Michigan Labor Shortage: A Crossroad or Roundabout?


Perhaps now, more than at any time in recent history, all eyes are on manufacturing and the economy. Particularly in Michigan where conversations concerning talent gaps, labor shortages and a living wage are a common occurrence.
Is there really a labor shortage or are companies just not willing to pay for the skills they want?
With advances in automation, are there still opportunities for unskilled labor? If not, how do we bridge the [perceived] talent gap and raise skill levels to get people back to work or keep people on the job?
How do we dispel the myth or fulfill the need?
If we are at a crossroad, you may expend a lot of energy tackling whichever side of the issue you uphold. If you believe the talent gap is real, you’ll be hard at work identifying the latest technologies and getting ahead of new innovations in materials and processes to identify and train for those skills. If you believe it has more to do with employers inability or unwillingness to pay for the desired skill-sets, you might focus on emphasizing the cost of recruiting & assimilating new hires, highlight the benefit of experience when it comes to problem solving and engineering details, or help companies remove excess cost and operational waste so there is additional profit available to add incentives or raise wages.
You’ll inevitably run up against those who are coming at the issue from the opposite spectrum and you may end up in a traffic jam, both sides so focused on its own agenda that no one gets anywhere.
It’s a fairly complex issue because I’m sure that there is a little truth in every argument. For every unemployed person looking for work, there are those with decades of talent and experience and those with very little. For every company willing and able to offer jobs that reward that expertise, there are others limping along and just as in need of talent and skills, but only capable of paying industry minimums. With new technologies and industry standards calling for process improvements, light weighting and the development of advance materials, there are opportunities for those with today’s skills to combine it with computer, electronics, and/or design skills to enhance their skill-set and boost their demand in today’s job market.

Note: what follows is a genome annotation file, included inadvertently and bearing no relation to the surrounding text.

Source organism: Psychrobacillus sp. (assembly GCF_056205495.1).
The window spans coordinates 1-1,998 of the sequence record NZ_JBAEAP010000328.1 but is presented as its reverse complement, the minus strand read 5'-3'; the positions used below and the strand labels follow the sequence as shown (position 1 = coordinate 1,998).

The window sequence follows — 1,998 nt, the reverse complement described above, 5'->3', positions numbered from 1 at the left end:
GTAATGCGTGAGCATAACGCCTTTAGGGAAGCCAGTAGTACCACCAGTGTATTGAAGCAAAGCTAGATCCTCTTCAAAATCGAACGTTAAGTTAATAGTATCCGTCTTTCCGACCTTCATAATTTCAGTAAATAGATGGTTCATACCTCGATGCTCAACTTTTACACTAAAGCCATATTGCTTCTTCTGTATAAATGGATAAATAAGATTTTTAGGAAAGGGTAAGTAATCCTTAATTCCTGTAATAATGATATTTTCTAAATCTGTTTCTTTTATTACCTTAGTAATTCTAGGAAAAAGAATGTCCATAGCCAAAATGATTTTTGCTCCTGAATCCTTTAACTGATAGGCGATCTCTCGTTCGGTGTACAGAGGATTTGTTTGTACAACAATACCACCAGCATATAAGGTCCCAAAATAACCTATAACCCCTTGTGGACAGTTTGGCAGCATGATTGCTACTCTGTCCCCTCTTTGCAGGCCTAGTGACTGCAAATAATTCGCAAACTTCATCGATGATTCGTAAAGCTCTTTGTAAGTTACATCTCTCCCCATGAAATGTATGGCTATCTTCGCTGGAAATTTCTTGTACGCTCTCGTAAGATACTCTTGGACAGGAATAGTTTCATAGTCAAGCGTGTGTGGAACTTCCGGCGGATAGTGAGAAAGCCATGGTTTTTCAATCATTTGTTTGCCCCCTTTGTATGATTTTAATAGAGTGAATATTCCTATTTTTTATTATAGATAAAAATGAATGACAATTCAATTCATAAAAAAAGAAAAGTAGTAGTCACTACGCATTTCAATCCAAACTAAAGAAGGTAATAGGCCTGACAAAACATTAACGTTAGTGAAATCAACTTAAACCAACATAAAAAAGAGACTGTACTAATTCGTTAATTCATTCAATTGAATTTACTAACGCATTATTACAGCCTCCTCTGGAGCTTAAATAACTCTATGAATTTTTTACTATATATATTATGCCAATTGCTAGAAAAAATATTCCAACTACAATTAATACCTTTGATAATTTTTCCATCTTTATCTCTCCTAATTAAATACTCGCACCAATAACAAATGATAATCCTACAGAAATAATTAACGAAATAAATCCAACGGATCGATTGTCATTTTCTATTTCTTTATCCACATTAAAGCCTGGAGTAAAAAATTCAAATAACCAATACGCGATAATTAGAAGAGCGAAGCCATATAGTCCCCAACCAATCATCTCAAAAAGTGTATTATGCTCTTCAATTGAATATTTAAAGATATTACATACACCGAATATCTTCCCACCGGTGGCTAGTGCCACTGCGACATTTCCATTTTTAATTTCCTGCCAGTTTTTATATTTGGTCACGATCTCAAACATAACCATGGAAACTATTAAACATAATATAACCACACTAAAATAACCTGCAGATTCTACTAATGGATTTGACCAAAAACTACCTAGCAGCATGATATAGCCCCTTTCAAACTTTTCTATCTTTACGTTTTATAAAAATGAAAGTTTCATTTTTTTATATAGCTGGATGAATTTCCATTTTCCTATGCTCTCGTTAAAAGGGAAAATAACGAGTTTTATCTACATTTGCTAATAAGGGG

If we consider the opportunities facing Michigan as if we’re at a roundabout . . . might it be possible then, to continue to tackle this issue on many fronts, until we see progress. Ideally, the right talent, with the right technology, at a fair wage, making the right products, will lead to a more prosperous and steady economy.
Recent legislation on its way to the White House, reauthorizes and streamlines federal job training programs. This bill authorizes $58 billion in federal workforce development programs over 6 years.
The State of Michigan has robust tools at Pure Michigan Talent Connect including job fairs, career explorers, the MAT2 program, and other initiatives to put workers and Veterans back to work. Michigan Works! Associations across the state cultivate professional development opportunities with local community colleges and businesses to get you linked to the right skills quickly. Our own product offerings include CEUs that can help with professional development. A complete list of MMTC services can be found online.
While the hotly contested debate rages and more and more voices are added to the mix, it’s important to step away from the rhetoric and look at the fundamental question. Where do we go from here?
What do you think?

Since 1991, MMTC has assisted Michigan’s small and medium-sized businesses compete and grow. Through personalized services fitted to meet the needs of clients, we develop more effective business leaders, drive product and process innovation, promote company-wide operational excellence and foster creative strategies for business growth and greater profitability. Find us at www.mmtc.org.

Categories: U.S. Manufacturing, workforce